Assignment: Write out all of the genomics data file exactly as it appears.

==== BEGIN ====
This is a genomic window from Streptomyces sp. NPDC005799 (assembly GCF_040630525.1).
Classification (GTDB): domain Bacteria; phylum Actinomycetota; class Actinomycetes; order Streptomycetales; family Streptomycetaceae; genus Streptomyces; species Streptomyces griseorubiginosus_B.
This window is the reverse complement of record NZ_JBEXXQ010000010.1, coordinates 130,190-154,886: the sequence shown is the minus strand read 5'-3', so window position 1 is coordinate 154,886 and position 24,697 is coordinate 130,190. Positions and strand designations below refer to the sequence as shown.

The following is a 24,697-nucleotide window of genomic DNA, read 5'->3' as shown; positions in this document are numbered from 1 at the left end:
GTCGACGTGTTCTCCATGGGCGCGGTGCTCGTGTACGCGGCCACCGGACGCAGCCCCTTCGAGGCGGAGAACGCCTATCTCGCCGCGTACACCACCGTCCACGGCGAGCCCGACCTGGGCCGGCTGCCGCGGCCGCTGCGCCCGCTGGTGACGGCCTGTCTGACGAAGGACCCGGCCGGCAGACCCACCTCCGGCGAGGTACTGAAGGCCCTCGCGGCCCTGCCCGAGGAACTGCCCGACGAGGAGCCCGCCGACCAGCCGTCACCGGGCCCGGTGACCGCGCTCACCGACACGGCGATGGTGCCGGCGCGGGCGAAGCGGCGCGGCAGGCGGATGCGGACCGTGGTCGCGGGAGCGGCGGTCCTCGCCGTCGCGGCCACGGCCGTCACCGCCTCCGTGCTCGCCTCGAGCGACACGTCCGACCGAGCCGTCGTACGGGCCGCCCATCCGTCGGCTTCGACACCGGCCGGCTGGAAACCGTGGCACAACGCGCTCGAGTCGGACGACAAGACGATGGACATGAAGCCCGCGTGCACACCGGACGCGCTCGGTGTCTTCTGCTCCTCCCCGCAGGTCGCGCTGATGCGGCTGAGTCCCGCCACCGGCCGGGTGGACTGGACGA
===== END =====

This is a genomic window from Streptomyces sp. NPDC005799 (assembly GCF_040630525.1).
Classification (GTDB): domain Bacteria; phylum Actinomycetota; class Actinomycetes; order Streptomycetales; family Streptomycetaceae; genus Streptomyces; species Streptomyces griseorubiginosus_B.
This window is the reverse complement of record NZ_JBEXXQ010000010.1, coordinates 130,190-154,886: the sequence shown is the minus strand read 5'-3', so window position 1 is coordinate 154,886 and position 24,697 is coordinate 130,190. Positions and strand designations below refer to the sequence as shown.

The following is a 24,697-nucleotide window of genomic DNA, read 5'->3' as shown; positions in this document are numbered from 1 at the left end:
GTCGACGTGTTCTCCATGGGCGCGGTGCTCGTGTACGCGGCCACCGGACGCAGCCCCTTCGAGGCGGAGAACGCCTATCTCGCCGCGTACACCACCGTCCACGGCGAGCCCGACCTGGGCCGGCTGCCGCGGCCGCTGCGCCCGCTGGTGACGGCCTGTCTGACGAAGGACCCGGCCGGCAGACCCACCTCCGGCGAGGTACTGAAGGCCCTCGCGGCCCTGCCCGAGGAACTGCCCGACGAGGAGCCCGCCGACCAGCCGTCACCGGGCCCGGTGACCGCGCTCACCGACACGGCGATGGTGCCGGCGCGGGCGAAGCGGCGCGGCAGGCGGATGCGGACCGTGGTCGCGGGAGCGGCGGTCCTCGCCGTCGCGGCCACGGCCGTCACCGCCTCCGTGCTCGCCTCGAGCGACACGTCCGACCGAGCCGTCGTACGGGCCGCCCATCCGTCGGCTTCGACACCGGCCGGCTGGAAACCGTGGCACAACGCGCTCGAGTCGGACGACAAGACGATGGACATGAAGCCCGCGTGCACACCGGACGCGCTCGGTGTCTTCTGCTCCTCCCCGCAGGTCGCGCTGATGCGGCTGAGTCCCGCCACCGGCCGGGTGGACTGGACGA